Sixteenth Sunday in Ordinary Time
First Reading: Jeremiah 23:1-6
Responsorial Psalm: Psalm 23:1-6
Second Reading: St. Paul’s Letter to the Ephesians 2:13-18
Gospel: According to St. Mark 6:30-34
One of the great biblical images is that of the relationship between sheep and shepherds. For us the image can have an impact on a spiritual and intellectual level, but not so much on an experiential level. Most of us have never seen a live sheep outside of a petting zoo, let alone tended sheep out in the pasture. So our experience is very different from those people who inhabit the stories of the Bible.
From what I can draw from the images in Scripture, and from the movie Babe, sheep are not the most intelligent of creatures. When I think of the Good Shepherd going after the lost sheep I always imagine Him returning to the original spot to find that none of the 99 sheep had the good sense to stay put. Sheep, quite simply, are a lot like us. Yet the Good Shepherd doesn’t get frustrated with us:
“His heart was moved with pity for them, for they were like sheep without a shepherd”
The history of the Church – better, the history of humanity – is filled with the continuous movements of people away from good shepherds. The story of the Old Testament is a continual ebb and flow of the Chosen People following a good shepherd and then being led astray only to be brought back by a new good shepherd. God never tires of sending shepherds to His sheep, even through several millennia of wanderings. In fact, He is so concerned that He sends the ultimate shepherd, the Good Shepherd, His Son, to guide us safely home.
After His time with us here on earth this Good Shepherd made sure that we were not like that vast crowd of whom St. Mark speaks. Beginning with St. Peter, we have had 266 men who have been given the task of shepherding Christ’s sheep. Many of these have been great men who led the Church with courage and conviction, yet some have been wolves in shepherd’s clothing. History shows us how hard it is to be a Catholic in such dark times, and how difficult it is to stay faithful to the Church’s teachings when those who have been called to be Vicars of Christ on earth ignore and willfully go against those same teachings.
I have lived in the papacies of six different popes. When I was born in 1959 Pope, now Saint, John XXIII was planning for the Second Vatican Council. He was succeeded by Pope, now Saint, Paul VI, who finished the Council and steered the Church through those tumultuous post-conciliar years. In 1978, known as the Year of the Three Popes, we saw the short reign of Pope, now Servant of God [Aside, “Servant of God” is the first stage towards canonization and sainthood.], John Paul I and then the lengthy pontificate of Pope, now Saint, John Paul II. Serving after him was Pope, now Pope Emeritus [Aside #2, “Emeritus” comes from the Latin and literally means “from merit” and is an honorific title most often used for retired university professors] Benedict XVI.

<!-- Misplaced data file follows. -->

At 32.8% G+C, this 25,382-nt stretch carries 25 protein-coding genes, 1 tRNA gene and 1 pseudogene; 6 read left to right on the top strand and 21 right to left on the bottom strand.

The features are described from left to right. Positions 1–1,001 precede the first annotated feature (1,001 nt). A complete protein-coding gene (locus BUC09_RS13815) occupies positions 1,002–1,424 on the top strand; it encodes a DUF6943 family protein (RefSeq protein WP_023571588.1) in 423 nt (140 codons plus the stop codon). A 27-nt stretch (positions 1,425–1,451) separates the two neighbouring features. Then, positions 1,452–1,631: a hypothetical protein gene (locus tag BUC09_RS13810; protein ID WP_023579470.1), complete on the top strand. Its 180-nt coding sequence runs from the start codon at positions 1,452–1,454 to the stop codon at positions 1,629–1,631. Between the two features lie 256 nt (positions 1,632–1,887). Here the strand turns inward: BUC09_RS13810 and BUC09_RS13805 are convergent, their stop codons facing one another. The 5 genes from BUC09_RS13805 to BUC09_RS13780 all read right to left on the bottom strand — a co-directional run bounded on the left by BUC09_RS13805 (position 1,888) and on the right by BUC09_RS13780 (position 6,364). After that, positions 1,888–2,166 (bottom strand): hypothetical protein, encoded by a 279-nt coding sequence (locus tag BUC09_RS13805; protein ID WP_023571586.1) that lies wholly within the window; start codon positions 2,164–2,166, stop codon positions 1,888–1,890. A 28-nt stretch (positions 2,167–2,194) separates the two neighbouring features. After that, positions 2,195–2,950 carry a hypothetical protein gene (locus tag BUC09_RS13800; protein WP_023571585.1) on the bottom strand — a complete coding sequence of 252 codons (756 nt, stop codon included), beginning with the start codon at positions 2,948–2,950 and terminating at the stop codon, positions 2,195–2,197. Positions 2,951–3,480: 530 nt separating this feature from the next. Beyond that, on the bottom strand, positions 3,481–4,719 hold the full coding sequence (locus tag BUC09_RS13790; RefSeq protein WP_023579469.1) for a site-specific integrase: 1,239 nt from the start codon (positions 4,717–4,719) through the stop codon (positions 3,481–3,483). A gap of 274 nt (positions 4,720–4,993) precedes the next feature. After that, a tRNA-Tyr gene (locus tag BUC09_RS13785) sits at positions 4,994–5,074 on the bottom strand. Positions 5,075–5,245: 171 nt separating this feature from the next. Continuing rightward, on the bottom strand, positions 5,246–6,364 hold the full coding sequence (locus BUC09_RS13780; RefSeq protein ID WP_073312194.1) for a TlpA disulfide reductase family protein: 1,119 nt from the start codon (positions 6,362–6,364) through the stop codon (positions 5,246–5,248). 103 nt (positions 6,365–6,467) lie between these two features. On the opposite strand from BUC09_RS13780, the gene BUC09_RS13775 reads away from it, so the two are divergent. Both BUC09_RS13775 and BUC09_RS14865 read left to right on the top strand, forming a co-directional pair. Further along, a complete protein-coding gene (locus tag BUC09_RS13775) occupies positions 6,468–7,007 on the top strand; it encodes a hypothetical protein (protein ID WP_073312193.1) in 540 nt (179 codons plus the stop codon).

The first four of these popes are all either saints or are on their way to being declared saints, and Benedict gives every indication of being the next in line when it is his time to go home to the Father. How incredibly fortunate we are to have been living in times of such worthy inheritors of the title of Pontifex Maximus, or Greatest Pontiff (“Bridge-Builder”) – a title used in ancient Rome for the highest-ranking religious official. If we consider the role of the pope, then that title makes great sense. Among the main functions of the pope are to bridge the gap between us and God, between nature and grace, between the world and the Church.
Priests have always assumed the role of bridge-builder, no matter the culture or era, and today’s priests are no different. From Pope Francis on down through the hierarchy of cardinals, archbishops and bishops, parish priests, monks and members of religious orders the job title of pontifex remains as it has for millennia. Early in his time as pope, the present Pontifex Maximus warned his fellow priests of the danger that they will “gradually become intermediaries, managers” unless they strive to be bridge-builders between God and humanity who are “shepherds living with the smell of the sheep.”
For Francis that bridge is built upon Mercy, and God’s Mercy has been the focal point of every pronouncement of his pontificate. The Latin word for mercy is misericordia, which literally means “pity of the heart.”
“His heart was moved with pity for them, for they were like sheep without a shepherd.”
This Christ-like misericordia is not only the focus of the teachings of Francis, but also the focus of the entire Gospel message. We are taught that not only priests, but all Christians worthy of the name, must take on the role of pontifex and build bridges upon the foundation of the Mercy of God. For, to follow any other call is to consign oneself to the sad state of being a lost sheep without a shepherd.